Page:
If you are slower paced and have a little bit more indirect style, and are more of a people person… someone who is more open and a little bit more warm, then you are a Peacemaker.. Peacemakers live for harmony. They're all about team. Peacemakers are very patient people, they're very steady and appreciate pace and consistency.
Wait – I am a mix of these!
Yes, there's actually 8 styles. The 4 above are what we call the primary styles, and the other 4 are the blended styles. Yet, when you study and understand the primary styles you'll automatically start to see the blends, because the truth is, most people are not just one style.
If we're left unaware, we will tend to gravitate towards our natural style, but because we are learning and growing and becoming more and more aware in the moment, (not just self-aware, but aware in the moment), we're able to move in and out of different styles and adapt our temperament to other temperaments, so that we can actually connect. Being aware allows us to have better communications and build better relationships.
Think about the people you work with and the people with whom you're associated. Can you figure out what their style is? Are they fast-paced or slow-paced? Task- or people-oriented.
Here is an example. Think about a car salesman. A person drives into a dealership and the salesperson looks at their car and says, Wow! What a great car. I see you've got a Thule roof rack on the top of the car, and the guy says “Yeah, you know, we were traveling across America, and we had an incredible time. We stopped off at all these different places and had my bikes up here, and I had the skis going on there. We did some hiking….” and he keeps on telling stories about the trip. That guy is likely a Motivator.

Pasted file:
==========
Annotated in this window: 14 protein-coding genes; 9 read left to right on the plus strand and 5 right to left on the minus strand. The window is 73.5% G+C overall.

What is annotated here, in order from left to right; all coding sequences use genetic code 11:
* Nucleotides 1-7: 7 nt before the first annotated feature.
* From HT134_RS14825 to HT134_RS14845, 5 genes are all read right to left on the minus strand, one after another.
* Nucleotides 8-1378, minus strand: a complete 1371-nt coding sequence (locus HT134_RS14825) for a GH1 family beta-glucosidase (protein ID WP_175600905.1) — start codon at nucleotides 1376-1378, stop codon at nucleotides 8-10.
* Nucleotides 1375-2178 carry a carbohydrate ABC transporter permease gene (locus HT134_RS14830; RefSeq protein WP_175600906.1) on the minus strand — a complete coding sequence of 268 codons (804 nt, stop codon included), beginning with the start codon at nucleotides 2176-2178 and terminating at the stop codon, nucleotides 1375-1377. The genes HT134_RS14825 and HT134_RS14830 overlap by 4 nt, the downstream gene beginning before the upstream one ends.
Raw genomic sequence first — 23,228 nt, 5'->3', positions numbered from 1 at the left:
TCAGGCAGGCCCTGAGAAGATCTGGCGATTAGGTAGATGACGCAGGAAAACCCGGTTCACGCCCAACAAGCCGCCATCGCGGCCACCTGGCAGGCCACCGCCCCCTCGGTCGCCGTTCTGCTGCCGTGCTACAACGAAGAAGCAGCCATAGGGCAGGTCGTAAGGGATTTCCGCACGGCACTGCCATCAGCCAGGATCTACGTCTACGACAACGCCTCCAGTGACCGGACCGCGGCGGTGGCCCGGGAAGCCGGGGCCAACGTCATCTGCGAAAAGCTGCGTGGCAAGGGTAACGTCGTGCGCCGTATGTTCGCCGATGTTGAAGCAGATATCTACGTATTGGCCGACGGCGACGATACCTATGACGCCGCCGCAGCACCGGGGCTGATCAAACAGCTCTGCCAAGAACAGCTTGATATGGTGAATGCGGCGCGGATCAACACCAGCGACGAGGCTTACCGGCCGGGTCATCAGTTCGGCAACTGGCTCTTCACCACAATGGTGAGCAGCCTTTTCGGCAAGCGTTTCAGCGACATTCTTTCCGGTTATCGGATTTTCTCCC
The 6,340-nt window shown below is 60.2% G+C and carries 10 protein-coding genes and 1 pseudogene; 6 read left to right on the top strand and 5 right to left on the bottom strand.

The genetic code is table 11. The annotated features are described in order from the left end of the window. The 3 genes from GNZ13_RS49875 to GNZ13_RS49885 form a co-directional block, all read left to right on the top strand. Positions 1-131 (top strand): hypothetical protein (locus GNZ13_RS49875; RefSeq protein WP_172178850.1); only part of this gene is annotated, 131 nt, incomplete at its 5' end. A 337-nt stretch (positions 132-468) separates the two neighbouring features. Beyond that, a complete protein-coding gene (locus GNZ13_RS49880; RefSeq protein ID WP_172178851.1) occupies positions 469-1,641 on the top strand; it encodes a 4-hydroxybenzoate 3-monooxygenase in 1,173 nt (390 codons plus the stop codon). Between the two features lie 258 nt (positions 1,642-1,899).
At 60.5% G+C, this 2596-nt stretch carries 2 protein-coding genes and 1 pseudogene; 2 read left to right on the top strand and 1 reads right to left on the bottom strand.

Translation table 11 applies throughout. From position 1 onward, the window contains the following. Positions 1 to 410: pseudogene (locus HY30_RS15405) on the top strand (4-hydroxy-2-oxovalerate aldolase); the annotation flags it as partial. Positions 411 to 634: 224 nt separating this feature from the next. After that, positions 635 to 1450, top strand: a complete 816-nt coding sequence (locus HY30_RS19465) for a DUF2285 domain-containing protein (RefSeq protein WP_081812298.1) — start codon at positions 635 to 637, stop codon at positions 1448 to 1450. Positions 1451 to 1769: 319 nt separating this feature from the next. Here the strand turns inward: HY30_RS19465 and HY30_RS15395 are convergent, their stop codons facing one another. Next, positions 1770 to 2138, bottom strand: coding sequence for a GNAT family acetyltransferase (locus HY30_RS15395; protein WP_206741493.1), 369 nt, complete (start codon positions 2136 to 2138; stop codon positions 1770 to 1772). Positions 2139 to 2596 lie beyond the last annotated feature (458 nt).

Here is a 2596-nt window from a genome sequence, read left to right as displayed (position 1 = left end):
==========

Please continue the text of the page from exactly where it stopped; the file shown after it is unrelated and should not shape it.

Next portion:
However if the man had answered a little bit more differently and said “Yeah, I’ve got the Tully roof rack with T-track system and this actually holds bikes and up to 300 lbs…in other words very detail oriented” Well, you know they are most likely a detailed-oriented Analyzer.
By understanding the temperament as soon as they walked in, an aware salesman would know how to work with their new customer. A Motivator will be interested in stories about the car and what it could do or where it could take them. If they are a detail person—an Analyzer, they would be most interested in how much horsepower the car has and what the gas mileage is.
Just think about self-awareness as a journey, (and we're all on that journey!) Starting today. It started with this conversation today, but what happens now? How do we become more aware of our own temperaments and our own actions in the moment? How can you use this self-awareness to be a better leader?
Great managers are the most incredible leaders, and a leader actually inspires others. It's how you inspire them to want to do things and get things done properly the way they want to get things done. What makes an incredible leader is someone who makes the effort to become a little bit more aware and put aside some of those beliefs that they have about themselves. They show up authentically, and that’s how they start to inspire people.
Raising your self-awareness and emotional intelligence will make you a better leader. High self-awareness equips you to identify and conquer the blind spots that lead to poor decisions, strained relationships and high levels of stress. Awareness is the leader’s superpower that drives engagement, inspires retention and shifts culture. Awareness gives you the advantage you need to influence and inspire the people you lead.
If you would like to know more about how self-awareness makes a better leader, download our latest podcast.